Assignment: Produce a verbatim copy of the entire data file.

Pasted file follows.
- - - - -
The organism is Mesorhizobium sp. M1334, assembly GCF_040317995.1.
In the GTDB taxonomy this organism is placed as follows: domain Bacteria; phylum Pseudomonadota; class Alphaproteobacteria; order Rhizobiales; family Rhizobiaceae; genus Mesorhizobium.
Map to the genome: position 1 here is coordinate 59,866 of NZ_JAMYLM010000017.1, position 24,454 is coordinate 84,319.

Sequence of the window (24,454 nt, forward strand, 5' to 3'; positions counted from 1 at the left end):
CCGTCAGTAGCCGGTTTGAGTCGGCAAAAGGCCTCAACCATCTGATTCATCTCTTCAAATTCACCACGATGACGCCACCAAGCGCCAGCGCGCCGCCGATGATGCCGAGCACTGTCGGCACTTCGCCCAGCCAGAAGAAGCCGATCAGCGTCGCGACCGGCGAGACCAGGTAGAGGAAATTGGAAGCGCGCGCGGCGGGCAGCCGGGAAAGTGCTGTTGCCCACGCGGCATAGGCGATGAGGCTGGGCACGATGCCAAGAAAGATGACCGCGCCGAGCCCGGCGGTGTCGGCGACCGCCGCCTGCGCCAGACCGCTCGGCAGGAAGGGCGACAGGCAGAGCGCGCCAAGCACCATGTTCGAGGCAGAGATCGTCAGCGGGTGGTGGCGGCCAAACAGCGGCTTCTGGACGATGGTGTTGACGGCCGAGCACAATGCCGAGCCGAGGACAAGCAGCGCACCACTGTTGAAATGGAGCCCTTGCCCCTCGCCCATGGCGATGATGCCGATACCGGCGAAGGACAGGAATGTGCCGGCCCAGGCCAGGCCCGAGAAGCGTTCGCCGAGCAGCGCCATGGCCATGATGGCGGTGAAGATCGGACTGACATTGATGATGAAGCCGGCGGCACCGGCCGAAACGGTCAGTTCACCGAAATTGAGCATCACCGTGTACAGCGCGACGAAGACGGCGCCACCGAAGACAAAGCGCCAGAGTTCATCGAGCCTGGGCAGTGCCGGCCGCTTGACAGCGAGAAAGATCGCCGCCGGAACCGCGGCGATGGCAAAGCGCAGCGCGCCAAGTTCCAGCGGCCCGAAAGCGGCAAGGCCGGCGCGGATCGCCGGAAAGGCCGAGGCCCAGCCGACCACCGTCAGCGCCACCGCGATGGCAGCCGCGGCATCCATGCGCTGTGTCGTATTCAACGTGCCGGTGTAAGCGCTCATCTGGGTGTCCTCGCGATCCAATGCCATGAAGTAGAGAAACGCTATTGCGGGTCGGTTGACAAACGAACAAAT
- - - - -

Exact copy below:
The organism is Mesorhizobium sp. M1334, assembly GCF_040317995.1.
In the GTDB taxonomy this organism is placed as follows: domain Bacteria; phylum Pseudomonadota; class Alphaproteobacteria; order Rhizobiales; family Rhizobiaceae; genus Mesorhizobium.
Map to the genome: position 1 here is coordinate 59,866 of NZ_JAMYLM010000017.1, position 24,454 is coordinate 84,319.

Sequence of the window (24,454 nt, forward strand, 5' to 3'; positions counted from 1 at the left end):
CCGTCAGTAGCCGGTTTGAGTCGGCAAAAGGCCTCAACCATCTGATTCATCTCTTCAAATTCACCACGATGACGCCACCAAGCGCCAGCGCGCCGCCGATGATGCCGAGCACTGTCGGCACTTCGCCCAGCCAGAAGAAGCCGATCAGCGTCGCGACCGGCGAGACCAGGTAGAGGAAATTGGAAGCGCGCGCGGCGGGCAGCCGGGAAAGTGCTGTTGCCCACGCGGCATAGGCGATGAGGCTGGGCACGATGCCAAGAAAGATGACCGCGCCGAGCCCGGCGGTGTCGGCGACCGCCGCCTGCGCCAGACCGCTCGGCAGGAAGGGCGACAGGCAGAGCGCGCCAAGCACCATGTTCGAGGCAGAGATCGTCAGCGGGTGGTGGCGGCCAAACAGCGGCTTCTGGACGATGGTGTTGACGGCCGAGCACAATGCCGAGCCGAGGACAAGCAGCGCACCACTGTTGAAATGGAGCCCTTGCCCCTCGCCCATGGCGATGATGCCGATACCGGCGAAGGACAGGAATGTGCCGGCCCAGGCCAGGCCCGAGAAGCGTTCGCCGAGCAGCGCCATGGCCATGATGGCGGTGAAGATCGGACTGACATTGATGATGAAGCCGGCGGCACCGGCCGAAACGGTCAGTTCACCGAAATTGAGCATCACCGTGTACAGCGCGACGAAGACGGCGCCACCGAAGACAAAGCGCCAGAGTTCATCGAGCCTGGGCAGTGCCGGCCGCTTGACAGCGAGAAAGATCGCCGCCGGAACCGCGGCGATGGCAAAGCGCAGCGCGCCAAGTTCCAGCGGCCCGAAAGCGGCAAGGCCGGCGCGGATCGCCGGAAAGGCCGAGGCCCAGCCGACCACCGTCAGCGCCACCGCGATGGCAGCCGCGGCATCCATGCGCTGTGTCGTATTCAACGTGCCGGTGTAAGCGCTCATCTGGGTGTCCTCGCGATCCAATGCCATGAAGTAGAGAAACGCTATTGCGGGTCGGTTGACAAACGAACAAAT